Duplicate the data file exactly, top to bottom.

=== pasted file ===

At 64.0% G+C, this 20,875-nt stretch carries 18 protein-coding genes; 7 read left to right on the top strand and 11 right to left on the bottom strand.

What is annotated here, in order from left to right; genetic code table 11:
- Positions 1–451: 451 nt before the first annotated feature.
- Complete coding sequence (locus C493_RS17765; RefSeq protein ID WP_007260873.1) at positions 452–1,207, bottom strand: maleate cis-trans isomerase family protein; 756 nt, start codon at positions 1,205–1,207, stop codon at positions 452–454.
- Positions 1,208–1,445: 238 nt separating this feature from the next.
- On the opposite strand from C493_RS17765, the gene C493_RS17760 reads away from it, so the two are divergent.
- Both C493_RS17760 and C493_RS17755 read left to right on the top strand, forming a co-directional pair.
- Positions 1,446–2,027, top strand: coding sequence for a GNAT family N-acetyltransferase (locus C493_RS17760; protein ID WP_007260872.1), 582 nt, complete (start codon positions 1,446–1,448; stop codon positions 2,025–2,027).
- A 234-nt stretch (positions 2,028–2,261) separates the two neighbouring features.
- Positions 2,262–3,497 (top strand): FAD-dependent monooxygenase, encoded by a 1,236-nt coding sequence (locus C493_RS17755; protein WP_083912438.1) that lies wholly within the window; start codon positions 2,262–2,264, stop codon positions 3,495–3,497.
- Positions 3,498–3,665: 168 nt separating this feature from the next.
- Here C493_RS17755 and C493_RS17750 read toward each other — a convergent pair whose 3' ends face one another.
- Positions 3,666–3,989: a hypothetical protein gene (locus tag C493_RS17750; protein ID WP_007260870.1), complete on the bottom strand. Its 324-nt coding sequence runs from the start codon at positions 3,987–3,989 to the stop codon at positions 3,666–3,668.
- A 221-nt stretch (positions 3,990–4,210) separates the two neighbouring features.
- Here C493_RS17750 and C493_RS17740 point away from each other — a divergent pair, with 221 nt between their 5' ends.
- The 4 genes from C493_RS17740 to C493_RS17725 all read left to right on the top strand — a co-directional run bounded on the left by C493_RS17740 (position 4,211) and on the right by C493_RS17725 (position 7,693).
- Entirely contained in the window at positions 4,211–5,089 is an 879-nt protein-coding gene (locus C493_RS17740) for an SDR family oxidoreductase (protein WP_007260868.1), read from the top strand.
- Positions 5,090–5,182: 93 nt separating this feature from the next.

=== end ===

At 64.0% G+C, this 20,875-nt stretch carries 18 protein-coding genes; 7 read left to right on the top strand and 11 right to left on the bottom strand.

What is annotated here, in order from left to right; genetic code table 11:
- Positions 1–451: 451 nt before the first annotated feature.
- Complete coding sequence (locus C493_RS17765; RefSeq protein ID WP_007260873.1) at positions 452–1,207, bottom strand: maleate cis-trans isomerase family protein; 756 nt, start codon at positions 1,205–1,207, stop codon at positions 452–454.
- Positions 1,208–1,445: 238 nt separating this feature from the next.
- On the opposite strand from C493_RS17765, the gene C493_RS17760 reads away from it, so the two are divergent.
- Both C493_RS17760 and C493_RS17755 read left to right on the top strand, forming a co-directional pair.
- Positions 1,446–2,027, top strand: coding sequence for a GNAT family N-acetyltransferase (locus C493_RS17760; protein ID WP_007260872.1), 582 nt, complete (start codon positions 1,446–1,448; stop codon positions 2,025–2,027).
- A 234-nt stretch (positions 2,028–2,261) separates the two neighbouring features.
- Positions 2,262–3,497 (top strand): FAD-dependent monooxygenase, encoded by a 1,236-nt coding sequence (locus C493_RS17755; protein WP_083912438.1) that lies wholly within the window; start codon positions 2,262–2,264, stop codon positions 3,495–3,497.
- Positions 3,498–3,665: 168 nt separating this feature from the next.
- Here C493_RS17755 and C493_RS17750 read toward each other — a convergent pair whose 3' ends face one another.
- Positions 3,666–3,989: a hypothetical protein gene (locus tag C493_RS17750; protein ID WP_007260870.1), complete on the bottom strand. Its 324-nt coding sequence runs from the start codon at positions 3,987–3,989 to the stop codon at positions 3,666–3,668.
- A 221-nt stretch (positions 3,990–4,210) separates the two neighbouring features.
- Here C493_RS17750 and C493_RS17740 point away from each other — a divergent pair, with 221 nt between their 5' ends.
- The 4 genes from C493_RS17740 to C493_RS17725 all read left to right on the top strand — a co-directional run bounded on the left by C493_RS17740 (position 4,211) and on the right by C493_RS17725 (position 7,693).
- Entirely contained in the window at positions 4,211–5,089 is an 879-nt protein-coding gene (locus C493_RS17740) for an SDR family oxidoreductase (protein WP_007260868.1), read from the top strand.
- Positions 5,090–5,182: 93 nt separating this feature from the next.